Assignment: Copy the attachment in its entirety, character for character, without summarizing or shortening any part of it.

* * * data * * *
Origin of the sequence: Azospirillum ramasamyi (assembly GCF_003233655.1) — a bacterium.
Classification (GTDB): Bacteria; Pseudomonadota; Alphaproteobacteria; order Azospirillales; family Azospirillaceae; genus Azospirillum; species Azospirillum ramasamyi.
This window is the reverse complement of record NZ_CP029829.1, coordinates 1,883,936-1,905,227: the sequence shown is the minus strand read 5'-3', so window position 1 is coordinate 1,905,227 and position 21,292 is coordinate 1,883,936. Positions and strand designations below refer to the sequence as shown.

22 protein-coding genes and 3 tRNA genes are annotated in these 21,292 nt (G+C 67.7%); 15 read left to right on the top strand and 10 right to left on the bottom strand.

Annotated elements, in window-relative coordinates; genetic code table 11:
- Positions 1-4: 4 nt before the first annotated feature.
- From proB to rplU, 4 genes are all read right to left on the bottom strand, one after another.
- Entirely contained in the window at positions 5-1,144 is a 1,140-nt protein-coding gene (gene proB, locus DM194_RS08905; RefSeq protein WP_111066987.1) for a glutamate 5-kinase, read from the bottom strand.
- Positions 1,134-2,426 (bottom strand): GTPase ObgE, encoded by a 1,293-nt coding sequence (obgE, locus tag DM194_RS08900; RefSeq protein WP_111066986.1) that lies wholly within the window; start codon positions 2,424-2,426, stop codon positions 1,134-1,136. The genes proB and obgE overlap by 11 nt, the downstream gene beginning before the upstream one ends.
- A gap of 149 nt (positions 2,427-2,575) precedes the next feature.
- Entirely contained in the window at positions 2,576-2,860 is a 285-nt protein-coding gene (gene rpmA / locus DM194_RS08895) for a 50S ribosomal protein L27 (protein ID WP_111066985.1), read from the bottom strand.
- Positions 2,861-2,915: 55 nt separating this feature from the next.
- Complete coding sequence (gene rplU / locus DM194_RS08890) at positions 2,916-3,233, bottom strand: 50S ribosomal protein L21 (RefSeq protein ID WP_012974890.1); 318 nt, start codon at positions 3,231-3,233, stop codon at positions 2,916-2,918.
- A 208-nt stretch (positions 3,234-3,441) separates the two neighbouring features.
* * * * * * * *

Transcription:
Origin of the sequence: Azospirillum ramasamyi (assembly GCF_003233655.1) — a bacterium.
Classification (GTDB): Bacteria; Pseudomonadota; Alphaproteobacteria; order Azospirillales; family Azospirillaceae; genus Azospirillum; species Azospirillum ramasamyi.
This window is the reverse complement of record NZ_CP029829.1, coordinates 1,883,936-1,905,227: the sequence shown is the minus strand read 5'-3', so window position 1 is coordinate 1,905,227 and position 21,292 is coordinate 1,883,936. Positions and strand designations below refer to the sequence as shown.

22 protein-coding genes and 3 tRNA genes are annotated in these 21,292 nt (G+C 67.7%); 15 read left to right on the top strand and 10 right to left on the bottom strand.

Annotated elements, in window-relative coordinates; genetic code table 11:
- Positions 1-4: 4 nt before the first annotated feature.
- From proB to rplU, 4 genes are all read right to left on the bottom strand, one after another.
- Entirely contained in the window at positions 5-1,144 is a 1,140-nt protein-coding gene (gene proB, locus DM194_RS08905; RefSeq protein WP_111066987.1) for a glutamate 5-kinase, read from the bottom strand.
- Positions 1,134-2,426 (bottom strand): GTPase ObgE, encoded by a 1,293-nt coding sequence (obgE, locus tag DM194_RS08900; RefSeq protein WP_111066986.1) that lies wholly within the window; start codon positions 2,424-2,426, stop codon positions 1,134-1,136. The genes proB and obgE overlap by 11 nt, the downstream gene beginning before the upstream one ends.
- A gap of 149 nt (positions 2,427-2,575) precedes the next feature.
- Entirely contained in the window at positions 2,576-2,860 is a 285-nt protein-coding gene (gene rpmA / locus DM194_RS08895) for a 50S ribosomal protein L27 (protein ID WP_111066985.1), read from the bottom strand.
- Positions 2,861-2,915: 55 nt separating this feature from the next.
- Complete coding sequence (gene rplU / locus DM194_RS08890) at positions 2,916-3,233, bottom strand: 50S ribosomal protein L21 (RefSeq protein ID WP_012974890.1); 318 nt, start codon at positions 3,231-3,233, stop codon at positions 2,916-2,918.
- A 208-nt stretch (positions 3,234-3,441) separates the two neighbouring features.